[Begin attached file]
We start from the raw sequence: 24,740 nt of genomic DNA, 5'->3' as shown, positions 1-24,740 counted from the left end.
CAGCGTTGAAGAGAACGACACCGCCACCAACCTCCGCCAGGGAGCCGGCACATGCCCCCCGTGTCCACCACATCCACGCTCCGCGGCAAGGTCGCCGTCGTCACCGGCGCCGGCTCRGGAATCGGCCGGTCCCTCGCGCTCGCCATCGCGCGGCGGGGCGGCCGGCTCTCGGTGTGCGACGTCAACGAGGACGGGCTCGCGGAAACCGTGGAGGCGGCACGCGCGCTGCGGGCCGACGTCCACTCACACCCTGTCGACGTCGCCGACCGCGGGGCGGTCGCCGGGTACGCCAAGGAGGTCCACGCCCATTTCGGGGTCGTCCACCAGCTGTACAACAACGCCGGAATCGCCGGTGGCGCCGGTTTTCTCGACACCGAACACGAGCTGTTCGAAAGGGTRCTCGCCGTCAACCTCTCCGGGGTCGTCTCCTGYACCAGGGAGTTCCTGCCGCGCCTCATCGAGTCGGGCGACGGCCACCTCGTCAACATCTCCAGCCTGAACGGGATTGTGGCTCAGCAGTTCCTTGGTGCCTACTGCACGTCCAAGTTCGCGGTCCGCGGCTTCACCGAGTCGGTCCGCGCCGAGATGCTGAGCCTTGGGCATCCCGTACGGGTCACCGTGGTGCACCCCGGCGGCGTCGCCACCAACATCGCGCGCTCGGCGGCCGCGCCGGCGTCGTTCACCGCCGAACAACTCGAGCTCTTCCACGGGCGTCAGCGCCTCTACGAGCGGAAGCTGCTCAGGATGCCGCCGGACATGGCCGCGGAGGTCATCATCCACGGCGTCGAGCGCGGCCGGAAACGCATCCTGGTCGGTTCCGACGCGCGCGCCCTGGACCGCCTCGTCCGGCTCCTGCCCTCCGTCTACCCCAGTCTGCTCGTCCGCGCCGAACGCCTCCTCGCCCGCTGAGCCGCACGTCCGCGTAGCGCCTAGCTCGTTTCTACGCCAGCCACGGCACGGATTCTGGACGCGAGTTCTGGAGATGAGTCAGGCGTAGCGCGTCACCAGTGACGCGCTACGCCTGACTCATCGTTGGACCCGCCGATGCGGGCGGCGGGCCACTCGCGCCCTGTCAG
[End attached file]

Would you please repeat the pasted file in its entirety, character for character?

We start from the raw sequence: 24,740 nt of genomic DNA, 5'->3' as shown, positions 1-24,740 counted from the left end.
CAGCGTTGAAGAGAACGACACCGCCACCAACCTCCGCCAGGGAGCCGGCACATGCCCCCCGTGTCCACCACATCCACGCTCCGCGGCAAGGTCGCCGTCGTCACCGGCGCCGGCTCRGGAATCGGCCGGTCCCTCGCGCTCGCCATCGCGCGGCGGGGCGGCCGGCTCTCGGTGTGCGACGTCAACGAGGACGGGCTCGCGGAAACCGTGGAGGCGGCACGCGCGCTGCGGGCCGACGTCCACTCACACCCTGTCGACGTCGCCGACCGCGGGGCGGTCGCCGGGTACGCCAAGGAGGTCCACGCCCATTTCGGGGTCGTCCACCAGCTGTACAACAACGCCGGAATCGCCGGTGGCGCCGGTTTTCTCGACACCGAACACGAGCTGTTCGAAAGGGTRCTCGCCGTCAACCTCTCCGGGGTCGTCTCCTGYACCAGGGAGTTCCTGCCGCGCCTCATCGAGTCGGGCGACGGCCACCTCGTCAACATCTCCAGCCTGAACGGGATTGTGGCTCAGCAGTTCCTTGGTGCCTACTGCACGTCCAAGTTCGCGGTCCGCGGCTTCACCGAGTCGGTCCGCGCCGAGATGCTGAGCCTTGGGCATCCCGTACGGGTCACCGTGGTGCACCCCGGCGGCGTCGCCACCAACATCGCGCGCTCGGCGGCCGCGCCGGCGTCGTTCACCGCCGAACAACTCGAGCTCTTCCACGGGCGTCAGCGCCTCTACGAGCGGAAGCTGCTCAGGATGCCGCCGGACATGGCCGCGGAGGTCATCATCCACGGCGTCGAGCGCGGCCGGAAACGCATCCTGGTCGGTTCCGACGCGCGCGCCCTGGACCGCCTCGTCCGGCTCCTGCCCTCCGTCTACCCCAGTCTGCTCGTCCGCGCCGAACGCCTCCTCGCCCGCTGAGCCGCACGTCCGCGTAGCGCCTAGCTCGTTTCTACGCCAGCCACGGCACGGATTCTGGACGCGAGTTCTGGAGATGAGTCAGGCGTAGCGCGTCACCAGTGACGCGCTACGCCTGACTCATCGTTGGACCCGCCGATGCGGGCGGCGGGCCACTCGCGCCCTGTCAG